DEC alternative conversion factor (LCU per US$)
Definition: The DEC alternative conversion factor is the underlying annual exchange rate used for the World Bank Atlas method. As a rule, it is the official exchange rate reported in the IMF's International Financial Statistics (line rf). Exceptions arise where further refinements are made by World Bank staff. It is expressed in local currency units per U.S. dollar.
Description: The map below shows how DEC alternative conversion factor (LCU per US$) varies by country. The shade of the country corresponds to the magnitude of the indicator. The darker the shade, the higher the value. The country with the highest value in the world is Iran, with a value of 172,430.80. The country with the lowest value in the world is Kuwait, with a value of 0.31.
Source: International Monetary Fund, International Financial Statistics, supplemented by World Bank staff estimates.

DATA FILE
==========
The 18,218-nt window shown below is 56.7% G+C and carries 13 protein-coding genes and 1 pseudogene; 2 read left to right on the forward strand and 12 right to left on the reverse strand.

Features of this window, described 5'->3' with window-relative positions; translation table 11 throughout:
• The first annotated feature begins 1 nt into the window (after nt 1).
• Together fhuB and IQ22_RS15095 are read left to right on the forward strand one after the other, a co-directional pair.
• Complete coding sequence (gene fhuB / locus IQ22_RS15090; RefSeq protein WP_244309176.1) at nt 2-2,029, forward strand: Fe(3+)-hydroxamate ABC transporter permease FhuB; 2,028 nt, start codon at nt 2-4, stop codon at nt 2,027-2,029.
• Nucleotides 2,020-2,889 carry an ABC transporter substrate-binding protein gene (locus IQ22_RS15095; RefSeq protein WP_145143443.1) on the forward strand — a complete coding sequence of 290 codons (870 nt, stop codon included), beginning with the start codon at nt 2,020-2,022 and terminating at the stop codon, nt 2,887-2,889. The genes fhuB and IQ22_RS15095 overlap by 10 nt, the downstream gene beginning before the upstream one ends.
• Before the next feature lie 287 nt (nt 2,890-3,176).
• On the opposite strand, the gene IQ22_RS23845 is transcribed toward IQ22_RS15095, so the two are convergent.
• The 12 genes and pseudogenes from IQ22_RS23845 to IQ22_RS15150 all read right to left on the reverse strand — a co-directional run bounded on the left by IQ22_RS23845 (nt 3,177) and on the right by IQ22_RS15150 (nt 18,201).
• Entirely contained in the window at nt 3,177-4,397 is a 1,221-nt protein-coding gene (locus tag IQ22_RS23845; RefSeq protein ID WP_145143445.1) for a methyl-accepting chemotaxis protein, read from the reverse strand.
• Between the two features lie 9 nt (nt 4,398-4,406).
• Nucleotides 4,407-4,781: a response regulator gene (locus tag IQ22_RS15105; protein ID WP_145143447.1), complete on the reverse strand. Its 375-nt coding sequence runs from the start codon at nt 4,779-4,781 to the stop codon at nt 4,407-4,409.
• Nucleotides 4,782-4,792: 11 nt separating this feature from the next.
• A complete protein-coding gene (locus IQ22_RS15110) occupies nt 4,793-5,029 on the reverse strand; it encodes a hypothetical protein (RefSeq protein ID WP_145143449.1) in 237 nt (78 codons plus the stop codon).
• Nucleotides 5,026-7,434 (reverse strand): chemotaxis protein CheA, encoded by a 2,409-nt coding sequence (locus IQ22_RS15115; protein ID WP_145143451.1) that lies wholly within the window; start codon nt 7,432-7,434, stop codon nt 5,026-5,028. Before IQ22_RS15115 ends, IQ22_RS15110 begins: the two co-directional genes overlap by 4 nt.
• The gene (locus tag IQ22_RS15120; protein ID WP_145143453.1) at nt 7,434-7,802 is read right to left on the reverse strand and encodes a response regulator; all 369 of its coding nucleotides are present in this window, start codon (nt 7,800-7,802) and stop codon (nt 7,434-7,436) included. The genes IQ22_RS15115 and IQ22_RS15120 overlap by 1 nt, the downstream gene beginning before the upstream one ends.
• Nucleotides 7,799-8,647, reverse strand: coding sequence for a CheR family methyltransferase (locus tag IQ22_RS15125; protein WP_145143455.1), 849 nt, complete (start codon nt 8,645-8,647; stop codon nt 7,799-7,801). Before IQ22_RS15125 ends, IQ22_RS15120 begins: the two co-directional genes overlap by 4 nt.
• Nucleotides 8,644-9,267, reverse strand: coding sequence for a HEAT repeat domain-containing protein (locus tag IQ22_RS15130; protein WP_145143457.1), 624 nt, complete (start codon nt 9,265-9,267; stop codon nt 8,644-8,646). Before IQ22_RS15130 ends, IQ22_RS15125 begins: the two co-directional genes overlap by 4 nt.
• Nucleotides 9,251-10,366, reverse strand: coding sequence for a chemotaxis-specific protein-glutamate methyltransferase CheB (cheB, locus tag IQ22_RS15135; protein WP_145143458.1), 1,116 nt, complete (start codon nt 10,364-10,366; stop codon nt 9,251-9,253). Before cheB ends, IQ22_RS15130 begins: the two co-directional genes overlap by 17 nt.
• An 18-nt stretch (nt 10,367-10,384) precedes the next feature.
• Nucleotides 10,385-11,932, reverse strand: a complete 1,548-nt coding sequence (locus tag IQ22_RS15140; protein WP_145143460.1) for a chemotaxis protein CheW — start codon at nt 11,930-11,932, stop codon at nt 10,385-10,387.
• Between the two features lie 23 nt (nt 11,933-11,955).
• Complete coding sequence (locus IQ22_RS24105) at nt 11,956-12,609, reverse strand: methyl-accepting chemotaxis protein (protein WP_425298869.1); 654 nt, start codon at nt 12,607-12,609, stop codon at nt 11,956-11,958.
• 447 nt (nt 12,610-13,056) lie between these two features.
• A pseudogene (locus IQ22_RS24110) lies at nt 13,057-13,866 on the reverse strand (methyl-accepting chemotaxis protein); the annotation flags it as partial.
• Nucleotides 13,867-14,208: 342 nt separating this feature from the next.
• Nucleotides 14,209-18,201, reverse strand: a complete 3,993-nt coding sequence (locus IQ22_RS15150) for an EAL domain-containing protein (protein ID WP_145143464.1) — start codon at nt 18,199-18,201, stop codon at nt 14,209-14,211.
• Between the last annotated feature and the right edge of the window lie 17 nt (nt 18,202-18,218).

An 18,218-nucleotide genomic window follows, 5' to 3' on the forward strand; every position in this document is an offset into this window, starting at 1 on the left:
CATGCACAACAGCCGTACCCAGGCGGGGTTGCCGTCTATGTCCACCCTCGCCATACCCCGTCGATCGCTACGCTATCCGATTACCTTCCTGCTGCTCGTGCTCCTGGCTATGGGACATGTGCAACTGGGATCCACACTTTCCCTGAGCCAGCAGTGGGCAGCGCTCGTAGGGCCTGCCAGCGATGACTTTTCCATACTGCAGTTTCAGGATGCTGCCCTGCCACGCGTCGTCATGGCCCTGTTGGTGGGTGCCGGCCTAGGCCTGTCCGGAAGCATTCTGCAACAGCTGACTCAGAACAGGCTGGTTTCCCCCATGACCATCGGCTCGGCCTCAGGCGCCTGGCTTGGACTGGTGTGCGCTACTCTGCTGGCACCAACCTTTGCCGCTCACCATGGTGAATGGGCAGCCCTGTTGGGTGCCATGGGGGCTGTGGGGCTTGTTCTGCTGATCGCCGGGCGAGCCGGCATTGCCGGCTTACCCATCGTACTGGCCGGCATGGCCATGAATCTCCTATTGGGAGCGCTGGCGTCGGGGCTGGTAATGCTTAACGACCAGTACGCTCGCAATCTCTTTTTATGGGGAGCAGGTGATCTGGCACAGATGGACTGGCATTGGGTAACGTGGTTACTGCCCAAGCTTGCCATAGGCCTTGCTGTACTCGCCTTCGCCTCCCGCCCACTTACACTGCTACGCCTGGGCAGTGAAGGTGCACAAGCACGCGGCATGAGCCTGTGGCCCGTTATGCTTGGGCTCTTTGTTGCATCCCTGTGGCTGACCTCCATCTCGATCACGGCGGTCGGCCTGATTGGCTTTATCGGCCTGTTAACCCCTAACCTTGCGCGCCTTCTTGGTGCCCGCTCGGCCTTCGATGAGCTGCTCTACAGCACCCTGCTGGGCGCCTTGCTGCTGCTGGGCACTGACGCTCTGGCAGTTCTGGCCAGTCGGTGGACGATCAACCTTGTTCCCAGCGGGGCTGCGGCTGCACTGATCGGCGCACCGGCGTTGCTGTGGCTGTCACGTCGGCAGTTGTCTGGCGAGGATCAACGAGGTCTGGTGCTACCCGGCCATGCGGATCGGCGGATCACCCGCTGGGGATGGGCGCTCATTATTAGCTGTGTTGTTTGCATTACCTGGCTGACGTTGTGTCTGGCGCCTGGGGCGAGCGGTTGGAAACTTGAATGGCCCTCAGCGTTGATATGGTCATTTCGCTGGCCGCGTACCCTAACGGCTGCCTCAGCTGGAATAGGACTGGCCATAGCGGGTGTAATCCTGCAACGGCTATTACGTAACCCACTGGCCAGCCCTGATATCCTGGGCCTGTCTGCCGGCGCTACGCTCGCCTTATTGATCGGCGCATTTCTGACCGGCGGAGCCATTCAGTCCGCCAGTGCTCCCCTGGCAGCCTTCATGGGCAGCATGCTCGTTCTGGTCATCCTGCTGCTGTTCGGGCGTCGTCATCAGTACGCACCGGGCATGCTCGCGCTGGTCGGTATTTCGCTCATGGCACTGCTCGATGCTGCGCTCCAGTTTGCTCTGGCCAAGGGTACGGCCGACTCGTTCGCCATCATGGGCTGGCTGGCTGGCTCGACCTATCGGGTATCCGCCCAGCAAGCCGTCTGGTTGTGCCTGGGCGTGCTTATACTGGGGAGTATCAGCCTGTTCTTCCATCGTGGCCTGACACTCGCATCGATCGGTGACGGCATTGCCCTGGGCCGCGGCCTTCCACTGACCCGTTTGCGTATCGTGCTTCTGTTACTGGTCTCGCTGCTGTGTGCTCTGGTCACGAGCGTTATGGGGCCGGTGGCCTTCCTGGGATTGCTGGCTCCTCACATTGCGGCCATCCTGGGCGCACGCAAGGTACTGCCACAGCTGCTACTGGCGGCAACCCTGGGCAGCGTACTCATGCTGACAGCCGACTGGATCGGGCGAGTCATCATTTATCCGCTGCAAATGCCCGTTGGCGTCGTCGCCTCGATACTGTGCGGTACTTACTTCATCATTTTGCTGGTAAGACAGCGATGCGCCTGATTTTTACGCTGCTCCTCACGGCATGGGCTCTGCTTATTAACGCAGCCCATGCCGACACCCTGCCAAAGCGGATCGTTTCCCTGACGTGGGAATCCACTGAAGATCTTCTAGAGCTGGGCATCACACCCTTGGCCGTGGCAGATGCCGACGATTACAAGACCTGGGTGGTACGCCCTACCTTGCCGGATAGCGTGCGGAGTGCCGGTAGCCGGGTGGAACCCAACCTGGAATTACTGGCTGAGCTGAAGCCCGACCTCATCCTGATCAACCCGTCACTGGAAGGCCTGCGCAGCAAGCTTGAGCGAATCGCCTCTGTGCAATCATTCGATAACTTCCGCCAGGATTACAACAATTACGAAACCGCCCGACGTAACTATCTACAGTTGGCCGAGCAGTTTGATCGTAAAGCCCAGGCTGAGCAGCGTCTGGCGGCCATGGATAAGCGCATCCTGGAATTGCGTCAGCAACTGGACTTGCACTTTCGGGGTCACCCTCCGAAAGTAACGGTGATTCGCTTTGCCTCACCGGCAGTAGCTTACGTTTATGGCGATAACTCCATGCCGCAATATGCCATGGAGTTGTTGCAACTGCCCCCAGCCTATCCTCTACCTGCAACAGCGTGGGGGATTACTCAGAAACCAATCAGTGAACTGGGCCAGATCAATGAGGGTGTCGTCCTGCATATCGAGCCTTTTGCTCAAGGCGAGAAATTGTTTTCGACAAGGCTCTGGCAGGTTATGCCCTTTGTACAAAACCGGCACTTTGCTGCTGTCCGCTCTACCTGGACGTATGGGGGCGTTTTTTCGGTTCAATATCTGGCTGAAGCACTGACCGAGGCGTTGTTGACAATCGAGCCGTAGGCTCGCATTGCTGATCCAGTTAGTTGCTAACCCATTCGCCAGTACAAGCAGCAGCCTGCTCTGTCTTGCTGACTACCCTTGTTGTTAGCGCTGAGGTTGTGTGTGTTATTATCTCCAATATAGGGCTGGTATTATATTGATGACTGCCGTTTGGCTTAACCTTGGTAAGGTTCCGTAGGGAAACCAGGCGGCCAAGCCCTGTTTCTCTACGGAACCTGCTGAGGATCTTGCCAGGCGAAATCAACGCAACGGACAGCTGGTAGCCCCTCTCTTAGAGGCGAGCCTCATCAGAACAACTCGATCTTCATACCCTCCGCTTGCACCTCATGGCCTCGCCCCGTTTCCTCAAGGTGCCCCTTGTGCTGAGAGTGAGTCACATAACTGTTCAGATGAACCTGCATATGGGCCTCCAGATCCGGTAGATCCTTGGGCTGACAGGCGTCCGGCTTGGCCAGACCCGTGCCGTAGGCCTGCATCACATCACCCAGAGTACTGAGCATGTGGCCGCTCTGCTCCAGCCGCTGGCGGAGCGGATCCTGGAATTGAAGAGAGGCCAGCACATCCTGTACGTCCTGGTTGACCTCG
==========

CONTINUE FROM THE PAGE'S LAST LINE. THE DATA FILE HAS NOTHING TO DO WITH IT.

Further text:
See also: Country ranking, Time series comparison
More maps: Africa | Asia | Central America & the Caribbean | Europe | Middle East | North America | Oceania | South America | World |
Statistical Concept and Methodology: The World Bank systematically assesses the appropriateness of official exchange rates as conversion factors. An alternative conversion factor is used when the official exchange rate is judged to diverge by an exceptionally large margin from the rate effectively applied to domestic transactions of foreign currencies and traded products. This applies to only a small number of countries, as shown in the country-level metadata. Alternative conversion factors are used in the Atlas methodology and elsewhere in World Development Indicators as single-year conversion factors.
General Comments: In the WDI database, the DEC alternative conversion factor is used to convert data in local currency units (LCU) into U.S. dollars.